The Micropropulsion and Nanotechnology Laboratory (MpNL) of The George Washington University began designing the Micro-Cathode Arc Thruster ( µCAT) in 2008 to improve upon the vacuum arc thruster design and efficiency. This system has worked very well, successfully flying aboard two Cube Satellite (CubeSat) missions. The MpNL continues to iterate and strives to optimize the thruster to find the ideal subsystem to fulfill the small satellite’s needs. The biggest obstacle is removing the external magnetic field, because it can interfere with the on-board instruments. Removing this feature would make the thrusters more desirable to the wider CubeSat community. Three newly designed versions of the µCAT are presented. Each system contributes a change in order to see how these new models fair in comparison with the current scheme and if they can be just as effective sans external magnetic field.
Each of the new designs was characterized via arc current, ion current, ion velocity, erosion rate, and thrust stand experiments. The Linear Actuated µCAT entailed swapping the polarities of the central and outer electrodes to remove the external magnetic field, and utilizing a stepper motor in place of the spring-feed mechanism. The second system was the Ablative Anode µCAT employing a metal with low melting temperature and high vapor pressure to replace the standard anode, or positive, central electrode. The third system was the Modular µCAT consisting of multiple thruster heads allowing for a thruster to be replaced once it has ceased arcing. After characterizing the systems, they were compared to each other and the Standard µCAT to determine the optimal configuration.
All three systems performed on par or better than the Standard µCAT in most arenas. Once a magnetic field was added, the ion current increased and provided an average transport efficiency of 40%, in comparison to the standard system’s 35%. The ion velocity was found to be on par or better at 12-13 [km/s] without a magnetic field, and achieving almost 100 [km/s] with an external magnetic field seated slightly behind the face of the thruster. Furthermore, the hypothesis that the ablative anode materials would erode in addition to the cathode, proved to be correct as it presented a positive erosion rate. The thrust stand experiments conveyed that the Ablative Anode µCAT attained the highest thrust and thrust-to-power ratio. The data presented demonstrates that the systems are comparable to the standard system, and each other. Therefore, the MpNL can move forward to optimize each thruster design.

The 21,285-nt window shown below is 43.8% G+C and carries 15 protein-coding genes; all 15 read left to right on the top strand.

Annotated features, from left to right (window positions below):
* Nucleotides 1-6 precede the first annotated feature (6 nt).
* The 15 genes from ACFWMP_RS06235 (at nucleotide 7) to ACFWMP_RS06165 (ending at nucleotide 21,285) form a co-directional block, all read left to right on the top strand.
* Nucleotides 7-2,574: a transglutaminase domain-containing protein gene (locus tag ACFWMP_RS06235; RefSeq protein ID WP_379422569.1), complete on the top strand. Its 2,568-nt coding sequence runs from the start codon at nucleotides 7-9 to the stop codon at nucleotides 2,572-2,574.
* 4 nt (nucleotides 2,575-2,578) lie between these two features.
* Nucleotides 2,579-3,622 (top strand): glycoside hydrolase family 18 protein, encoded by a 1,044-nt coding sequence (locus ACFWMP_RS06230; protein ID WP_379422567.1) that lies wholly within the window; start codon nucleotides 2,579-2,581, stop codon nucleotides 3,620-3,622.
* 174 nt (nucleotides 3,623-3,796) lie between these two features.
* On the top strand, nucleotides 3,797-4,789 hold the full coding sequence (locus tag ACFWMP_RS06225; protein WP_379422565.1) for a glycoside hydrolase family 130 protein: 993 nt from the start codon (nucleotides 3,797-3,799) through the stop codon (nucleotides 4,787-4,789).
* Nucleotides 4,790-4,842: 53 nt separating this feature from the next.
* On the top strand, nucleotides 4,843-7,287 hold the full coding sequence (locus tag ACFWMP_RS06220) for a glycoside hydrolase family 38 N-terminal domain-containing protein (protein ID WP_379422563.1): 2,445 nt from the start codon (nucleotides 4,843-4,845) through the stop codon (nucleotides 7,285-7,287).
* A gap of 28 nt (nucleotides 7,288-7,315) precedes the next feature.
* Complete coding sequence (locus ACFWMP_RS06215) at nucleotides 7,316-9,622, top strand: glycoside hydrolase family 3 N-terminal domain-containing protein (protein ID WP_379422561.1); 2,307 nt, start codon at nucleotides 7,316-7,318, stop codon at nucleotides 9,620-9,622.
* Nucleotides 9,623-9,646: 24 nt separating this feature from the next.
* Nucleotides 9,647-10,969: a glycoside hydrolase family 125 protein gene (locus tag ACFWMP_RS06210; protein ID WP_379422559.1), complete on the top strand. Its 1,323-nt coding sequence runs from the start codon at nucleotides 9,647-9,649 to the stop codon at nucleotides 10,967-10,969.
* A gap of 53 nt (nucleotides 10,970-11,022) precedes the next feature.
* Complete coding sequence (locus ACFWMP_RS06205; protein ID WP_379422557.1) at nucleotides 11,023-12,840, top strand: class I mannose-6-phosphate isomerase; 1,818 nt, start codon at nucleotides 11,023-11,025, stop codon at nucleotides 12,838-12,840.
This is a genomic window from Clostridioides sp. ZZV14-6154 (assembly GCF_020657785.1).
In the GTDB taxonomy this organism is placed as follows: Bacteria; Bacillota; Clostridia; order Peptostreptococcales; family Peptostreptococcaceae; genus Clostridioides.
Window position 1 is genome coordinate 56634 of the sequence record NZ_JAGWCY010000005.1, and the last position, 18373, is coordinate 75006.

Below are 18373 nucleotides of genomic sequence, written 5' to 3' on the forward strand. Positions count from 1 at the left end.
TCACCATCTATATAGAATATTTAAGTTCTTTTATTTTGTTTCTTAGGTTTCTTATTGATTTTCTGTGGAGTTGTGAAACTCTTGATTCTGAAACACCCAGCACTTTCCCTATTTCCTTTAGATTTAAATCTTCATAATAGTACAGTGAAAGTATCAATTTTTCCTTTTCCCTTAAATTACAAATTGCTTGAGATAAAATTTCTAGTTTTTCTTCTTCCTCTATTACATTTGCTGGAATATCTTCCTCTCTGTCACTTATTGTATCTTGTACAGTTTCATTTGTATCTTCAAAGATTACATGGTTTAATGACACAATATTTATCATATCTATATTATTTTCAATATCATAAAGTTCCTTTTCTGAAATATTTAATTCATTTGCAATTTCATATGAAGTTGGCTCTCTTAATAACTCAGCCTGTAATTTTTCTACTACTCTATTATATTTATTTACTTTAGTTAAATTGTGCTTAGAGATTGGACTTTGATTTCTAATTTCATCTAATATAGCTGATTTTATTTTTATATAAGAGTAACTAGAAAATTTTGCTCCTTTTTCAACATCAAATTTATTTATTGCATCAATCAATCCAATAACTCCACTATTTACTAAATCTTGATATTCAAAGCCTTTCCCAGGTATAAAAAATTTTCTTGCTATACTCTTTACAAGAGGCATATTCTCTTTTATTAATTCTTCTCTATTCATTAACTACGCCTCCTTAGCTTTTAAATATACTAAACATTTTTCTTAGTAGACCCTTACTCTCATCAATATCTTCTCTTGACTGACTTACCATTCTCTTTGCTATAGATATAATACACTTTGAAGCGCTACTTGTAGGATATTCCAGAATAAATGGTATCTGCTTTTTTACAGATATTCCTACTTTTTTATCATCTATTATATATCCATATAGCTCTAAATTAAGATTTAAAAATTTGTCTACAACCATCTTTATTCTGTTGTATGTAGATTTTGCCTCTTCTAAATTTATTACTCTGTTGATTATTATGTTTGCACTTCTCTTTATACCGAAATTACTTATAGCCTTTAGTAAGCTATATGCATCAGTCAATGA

The purpose of this work was to assess three new iterations of the µCAT and compare them to the standard scheme , from which each system possessed a major difference to be evaluated on its merit and usefulness. The results of this dissertation shed light on which path is optimal to improve upon the µCAT.
|Commitee:||Brieda, Lubos, Keidar, Michael, Lee, Taeyoung, Solares, Santiago, Zhuang, Taisen|
|School:||The George Washington University|
|Department:||Mechanical & Aerospace Engineering|
|School Location:||United States -- District of Columbia|
|Source:||DAI-B 79/12(E), Dissertation Abstracts International|
|Keywords:||CubeSat community, Nanotechnology Laboratory, microCAT|
Copyright in each Dissertation and Thesis is retained by the author. All Rights Reserved
The supplemental file or files you are about to download were provided to ProQuest by the author as part of a
dissertation or thesis. The supplemental files are provided "AS IS" without warranty. ProQuest is not responsible for the
content, format or impact on the supplemental file(s) on our system. in some cases, the file type may be unknown or
may be a .exe file. We recommend caution as you open such files.
Copyright of the original materials contained in the supplemental file is retained by the author and your access to the
supplemental files is subject to the ProQuest Terms and Conditions of use.
Depending on the size of the file(s) you are downloading, the system may take some time to download them. Please be